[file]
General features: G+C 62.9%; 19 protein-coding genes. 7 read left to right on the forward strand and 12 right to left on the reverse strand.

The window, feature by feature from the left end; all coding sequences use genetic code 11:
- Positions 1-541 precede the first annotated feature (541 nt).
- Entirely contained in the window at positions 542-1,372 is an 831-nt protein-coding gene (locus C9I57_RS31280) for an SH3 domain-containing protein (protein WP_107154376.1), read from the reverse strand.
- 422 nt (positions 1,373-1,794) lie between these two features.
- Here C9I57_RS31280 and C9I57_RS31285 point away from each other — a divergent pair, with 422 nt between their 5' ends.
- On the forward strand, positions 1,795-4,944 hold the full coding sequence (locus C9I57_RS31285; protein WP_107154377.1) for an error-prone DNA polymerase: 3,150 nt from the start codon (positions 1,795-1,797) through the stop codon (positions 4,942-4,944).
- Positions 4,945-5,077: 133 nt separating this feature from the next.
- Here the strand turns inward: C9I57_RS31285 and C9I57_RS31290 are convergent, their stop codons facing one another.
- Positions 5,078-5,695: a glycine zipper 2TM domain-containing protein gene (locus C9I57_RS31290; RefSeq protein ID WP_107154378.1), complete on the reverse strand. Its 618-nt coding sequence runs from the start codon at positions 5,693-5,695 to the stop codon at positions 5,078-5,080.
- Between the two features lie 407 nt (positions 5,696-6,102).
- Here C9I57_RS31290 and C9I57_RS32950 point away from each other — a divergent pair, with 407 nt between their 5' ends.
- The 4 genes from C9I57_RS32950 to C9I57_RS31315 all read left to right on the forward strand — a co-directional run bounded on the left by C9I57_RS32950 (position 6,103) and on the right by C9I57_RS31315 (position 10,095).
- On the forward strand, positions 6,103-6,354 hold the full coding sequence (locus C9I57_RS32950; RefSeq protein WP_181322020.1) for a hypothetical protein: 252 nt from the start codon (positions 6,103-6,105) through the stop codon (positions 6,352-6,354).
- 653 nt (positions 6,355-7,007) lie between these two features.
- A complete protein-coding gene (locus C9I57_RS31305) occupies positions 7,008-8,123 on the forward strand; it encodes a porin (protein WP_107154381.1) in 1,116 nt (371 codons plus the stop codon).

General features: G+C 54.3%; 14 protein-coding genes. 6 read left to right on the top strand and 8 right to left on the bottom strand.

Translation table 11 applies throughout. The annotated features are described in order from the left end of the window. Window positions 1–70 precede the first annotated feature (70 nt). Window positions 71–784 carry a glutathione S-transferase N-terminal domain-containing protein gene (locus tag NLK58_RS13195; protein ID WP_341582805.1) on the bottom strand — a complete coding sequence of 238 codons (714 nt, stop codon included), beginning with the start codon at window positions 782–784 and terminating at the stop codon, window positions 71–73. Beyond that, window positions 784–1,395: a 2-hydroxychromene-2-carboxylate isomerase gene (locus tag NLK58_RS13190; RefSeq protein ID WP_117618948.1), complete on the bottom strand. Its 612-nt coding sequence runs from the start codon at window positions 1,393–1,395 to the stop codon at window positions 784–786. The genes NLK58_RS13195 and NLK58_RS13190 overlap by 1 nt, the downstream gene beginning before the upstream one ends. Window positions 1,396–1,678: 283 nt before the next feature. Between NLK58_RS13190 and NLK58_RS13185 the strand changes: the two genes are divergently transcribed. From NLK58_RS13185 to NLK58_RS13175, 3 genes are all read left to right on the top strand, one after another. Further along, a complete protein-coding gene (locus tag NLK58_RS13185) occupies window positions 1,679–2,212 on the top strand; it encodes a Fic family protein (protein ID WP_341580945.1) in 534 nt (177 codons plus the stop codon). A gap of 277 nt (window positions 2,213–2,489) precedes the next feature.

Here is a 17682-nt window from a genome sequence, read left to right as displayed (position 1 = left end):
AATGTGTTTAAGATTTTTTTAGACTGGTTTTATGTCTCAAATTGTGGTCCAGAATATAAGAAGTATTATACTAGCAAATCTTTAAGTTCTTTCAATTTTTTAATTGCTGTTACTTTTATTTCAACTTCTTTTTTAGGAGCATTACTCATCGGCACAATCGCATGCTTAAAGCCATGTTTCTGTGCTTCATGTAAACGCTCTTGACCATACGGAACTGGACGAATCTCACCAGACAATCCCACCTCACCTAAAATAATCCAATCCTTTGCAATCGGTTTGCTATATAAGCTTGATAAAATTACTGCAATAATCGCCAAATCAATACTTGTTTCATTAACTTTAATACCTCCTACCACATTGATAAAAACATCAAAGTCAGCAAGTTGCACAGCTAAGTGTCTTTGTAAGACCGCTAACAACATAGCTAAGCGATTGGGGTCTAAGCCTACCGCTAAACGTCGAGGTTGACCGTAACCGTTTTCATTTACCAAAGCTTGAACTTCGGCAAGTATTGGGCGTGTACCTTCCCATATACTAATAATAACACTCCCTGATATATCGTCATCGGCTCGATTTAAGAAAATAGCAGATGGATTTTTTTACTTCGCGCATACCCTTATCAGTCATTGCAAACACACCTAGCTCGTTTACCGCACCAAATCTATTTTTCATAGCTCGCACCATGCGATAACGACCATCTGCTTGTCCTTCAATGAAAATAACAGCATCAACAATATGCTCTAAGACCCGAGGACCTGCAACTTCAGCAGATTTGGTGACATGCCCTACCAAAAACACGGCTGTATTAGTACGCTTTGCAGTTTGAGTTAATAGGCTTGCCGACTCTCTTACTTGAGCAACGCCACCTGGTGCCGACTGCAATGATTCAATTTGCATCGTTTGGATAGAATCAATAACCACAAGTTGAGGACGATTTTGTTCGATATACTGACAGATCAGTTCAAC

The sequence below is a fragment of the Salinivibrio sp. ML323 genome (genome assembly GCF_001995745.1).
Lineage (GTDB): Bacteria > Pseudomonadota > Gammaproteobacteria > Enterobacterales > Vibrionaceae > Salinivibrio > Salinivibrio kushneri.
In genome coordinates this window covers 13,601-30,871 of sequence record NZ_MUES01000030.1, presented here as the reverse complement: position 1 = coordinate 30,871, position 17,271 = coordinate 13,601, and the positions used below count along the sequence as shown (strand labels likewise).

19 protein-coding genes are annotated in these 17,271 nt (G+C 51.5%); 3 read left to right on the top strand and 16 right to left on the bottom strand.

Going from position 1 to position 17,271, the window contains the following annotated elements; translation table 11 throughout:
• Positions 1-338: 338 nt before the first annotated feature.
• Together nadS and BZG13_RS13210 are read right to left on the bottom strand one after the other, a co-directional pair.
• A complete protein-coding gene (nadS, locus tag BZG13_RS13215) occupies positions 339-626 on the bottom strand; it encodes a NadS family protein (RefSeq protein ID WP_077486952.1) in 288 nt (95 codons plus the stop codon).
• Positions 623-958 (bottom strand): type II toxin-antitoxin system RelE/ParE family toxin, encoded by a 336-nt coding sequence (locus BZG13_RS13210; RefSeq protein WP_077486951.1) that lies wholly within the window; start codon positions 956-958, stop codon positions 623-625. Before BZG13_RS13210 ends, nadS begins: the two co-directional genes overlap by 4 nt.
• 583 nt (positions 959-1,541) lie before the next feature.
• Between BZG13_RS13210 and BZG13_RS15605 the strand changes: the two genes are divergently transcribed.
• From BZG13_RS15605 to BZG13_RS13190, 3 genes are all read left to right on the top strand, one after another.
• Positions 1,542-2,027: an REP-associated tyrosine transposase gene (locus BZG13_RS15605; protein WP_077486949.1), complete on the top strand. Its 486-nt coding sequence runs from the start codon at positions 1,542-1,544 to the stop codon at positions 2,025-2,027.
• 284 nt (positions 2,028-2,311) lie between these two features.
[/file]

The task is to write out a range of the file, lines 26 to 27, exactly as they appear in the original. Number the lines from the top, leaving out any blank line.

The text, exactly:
• Positions 1-338: 338 nt before the first annotated feature.
• Together nadS and BZG13_RS13210 are read right to left on the bottom strand one after the other, a co-directional pair.